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Lawyers for SARS say tax bill does not clash with constitution

17 August 2011   (0 Comments)
Posted by: SAIT Technical
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Lawyers for SARS say tax bill does not clash with constitution

Business Day - Linda Ensor

CAPE TOWN — The Tax Administration Bill, which proposes to give the South African Revenue Service (SARS) extensive powers to search and seize without a warrant, did not appear to be in conflict with the constitution, advocates told Parliament’s finance committee yesterday.

Critics of the bill, which also proposes setting up a tax ombud, have argued that the powers given to SARS were unconstitutional.

However, advocates Gilbert Marcus SC and Steven Budlender submitted an opinion on behalf of SARS which opposed this view. This also applied, they said, to the "pay now, argue later" principle introduced in the bill, which they said had been upheld by the Constitutional Court in the case of Metcash Trading versus SARS.

The advocates said the bill did not afford SARS "absolute, unfettered or d raconian powers" as they would have to be exercised in terms of the constitution and subject to judicial checks and balances.

They said the bill gave SARS the right to engage in warrantless searches only in very narrow circumstances. These included where SARS had reasonable grounds to believe that relevant material was about to be removed or destroyed; was confident it would get a warrant if it applied for one; and believed the delay in getting one would defeat the object of the search and seizure.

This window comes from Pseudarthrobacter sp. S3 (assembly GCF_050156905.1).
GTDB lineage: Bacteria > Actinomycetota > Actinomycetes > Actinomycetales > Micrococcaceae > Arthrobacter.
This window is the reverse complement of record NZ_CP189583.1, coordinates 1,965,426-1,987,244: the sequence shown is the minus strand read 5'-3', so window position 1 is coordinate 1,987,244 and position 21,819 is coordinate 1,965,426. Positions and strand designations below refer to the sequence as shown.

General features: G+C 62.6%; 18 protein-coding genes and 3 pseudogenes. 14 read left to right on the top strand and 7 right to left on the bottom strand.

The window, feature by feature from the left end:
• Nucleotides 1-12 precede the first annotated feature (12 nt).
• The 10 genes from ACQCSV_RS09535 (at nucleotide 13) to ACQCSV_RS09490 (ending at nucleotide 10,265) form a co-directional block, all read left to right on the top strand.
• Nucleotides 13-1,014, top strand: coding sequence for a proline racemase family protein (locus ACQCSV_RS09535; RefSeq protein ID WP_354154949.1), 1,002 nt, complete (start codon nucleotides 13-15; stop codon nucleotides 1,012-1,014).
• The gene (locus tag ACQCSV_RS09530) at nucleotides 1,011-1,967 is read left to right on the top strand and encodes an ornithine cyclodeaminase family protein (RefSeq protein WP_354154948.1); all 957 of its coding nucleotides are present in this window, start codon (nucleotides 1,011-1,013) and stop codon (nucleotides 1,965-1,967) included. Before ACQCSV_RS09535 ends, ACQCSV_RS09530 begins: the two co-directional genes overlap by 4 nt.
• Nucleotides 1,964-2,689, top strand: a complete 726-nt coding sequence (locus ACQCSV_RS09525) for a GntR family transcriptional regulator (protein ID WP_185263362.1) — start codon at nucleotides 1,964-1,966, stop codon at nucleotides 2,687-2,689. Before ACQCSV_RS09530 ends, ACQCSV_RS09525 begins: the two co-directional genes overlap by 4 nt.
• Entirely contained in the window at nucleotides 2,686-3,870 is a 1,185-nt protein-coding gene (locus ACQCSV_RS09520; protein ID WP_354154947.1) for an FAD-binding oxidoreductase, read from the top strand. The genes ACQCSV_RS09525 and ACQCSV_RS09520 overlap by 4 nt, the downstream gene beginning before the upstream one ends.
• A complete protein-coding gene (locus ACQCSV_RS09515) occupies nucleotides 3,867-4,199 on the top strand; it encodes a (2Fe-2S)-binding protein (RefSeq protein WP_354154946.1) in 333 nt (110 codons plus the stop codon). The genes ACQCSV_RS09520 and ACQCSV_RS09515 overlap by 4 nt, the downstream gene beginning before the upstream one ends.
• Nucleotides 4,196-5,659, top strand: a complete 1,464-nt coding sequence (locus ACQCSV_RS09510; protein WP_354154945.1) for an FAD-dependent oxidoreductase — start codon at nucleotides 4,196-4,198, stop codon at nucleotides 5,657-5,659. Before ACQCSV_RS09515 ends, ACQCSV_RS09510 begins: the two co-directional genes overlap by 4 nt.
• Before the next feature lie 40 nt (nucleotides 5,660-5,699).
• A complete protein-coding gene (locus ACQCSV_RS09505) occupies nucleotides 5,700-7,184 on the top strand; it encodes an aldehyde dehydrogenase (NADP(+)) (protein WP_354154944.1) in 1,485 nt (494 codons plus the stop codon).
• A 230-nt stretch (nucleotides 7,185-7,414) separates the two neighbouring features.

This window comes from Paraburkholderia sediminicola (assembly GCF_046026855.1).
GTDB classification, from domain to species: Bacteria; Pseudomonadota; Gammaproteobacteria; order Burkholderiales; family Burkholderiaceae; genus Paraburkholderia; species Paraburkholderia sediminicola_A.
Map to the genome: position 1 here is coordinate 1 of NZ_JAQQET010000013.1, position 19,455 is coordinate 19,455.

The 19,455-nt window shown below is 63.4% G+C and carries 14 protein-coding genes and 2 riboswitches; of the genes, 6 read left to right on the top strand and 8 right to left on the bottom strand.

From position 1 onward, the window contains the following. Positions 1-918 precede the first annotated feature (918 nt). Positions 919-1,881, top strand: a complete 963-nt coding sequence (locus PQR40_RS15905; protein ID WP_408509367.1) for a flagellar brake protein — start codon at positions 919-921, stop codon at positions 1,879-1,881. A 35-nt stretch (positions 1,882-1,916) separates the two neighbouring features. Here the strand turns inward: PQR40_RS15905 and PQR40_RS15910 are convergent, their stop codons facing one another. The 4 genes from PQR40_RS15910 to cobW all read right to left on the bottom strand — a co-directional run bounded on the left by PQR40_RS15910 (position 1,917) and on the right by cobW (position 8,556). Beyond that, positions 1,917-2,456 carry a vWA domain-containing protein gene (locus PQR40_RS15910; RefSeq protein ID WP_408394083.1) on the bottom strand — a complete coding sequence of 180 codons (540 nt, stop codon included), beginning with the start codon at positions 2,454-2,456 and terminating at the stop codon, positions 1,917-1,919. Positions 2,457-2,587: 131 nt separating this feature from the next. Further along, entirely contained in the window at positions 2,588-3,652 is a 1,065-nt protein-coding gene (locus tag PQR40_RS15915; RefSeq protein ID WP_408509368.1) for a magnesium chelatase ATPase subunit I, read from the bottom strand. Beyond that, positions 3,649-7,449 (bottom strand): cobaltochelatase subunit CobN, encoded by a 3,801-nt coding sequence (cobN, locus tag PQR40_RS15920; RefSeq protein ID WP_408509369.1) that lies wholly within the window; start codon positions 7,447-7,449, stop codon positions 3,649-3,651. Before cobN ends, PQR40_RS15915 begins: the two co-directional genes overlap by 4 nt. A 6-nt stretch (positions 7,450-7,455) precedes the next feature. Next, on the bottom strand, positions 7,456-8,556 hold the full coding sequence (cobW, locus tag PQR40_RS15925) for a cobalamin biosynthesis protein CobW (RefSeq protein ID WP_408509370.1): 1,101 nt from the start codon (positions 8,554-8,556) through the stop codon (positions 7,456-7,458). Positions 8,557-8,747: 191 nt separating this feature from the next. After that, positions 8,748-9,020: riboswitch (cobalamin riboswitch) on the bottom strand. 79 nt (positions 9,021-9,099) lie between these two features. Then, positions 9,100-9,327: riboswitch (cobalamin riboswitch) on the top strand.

South African Institute of Tax Practitioners CEO Stiaan Klue urged the committee to beef up the powers of the proposed tax ombud and ensure its independence, saying that as currently constituted it would be a "toothless" body appointed by and responsible to SARS. It should report directly to Parliament and its powers should be binding, a view supported by the South African Institute of Professional Accountants and PwC. "The bill gives SARS more draconian powers to ensure compliance and this has to be balanced with the perception by the public that the system is fair and that there is a strong watchdog," he said.


Section 240A of the Tax Administration Act, 2011 (as amended) requires that all tax practitioners register with a recognized controlling body before 1 July 2013. It is a criminal offense to not register with both a recognized controlling body and SARS.


The Act requires that a minimum academic and practical requirments be set to register with a controlling body. Click here for the minimum requirements of SAIT.

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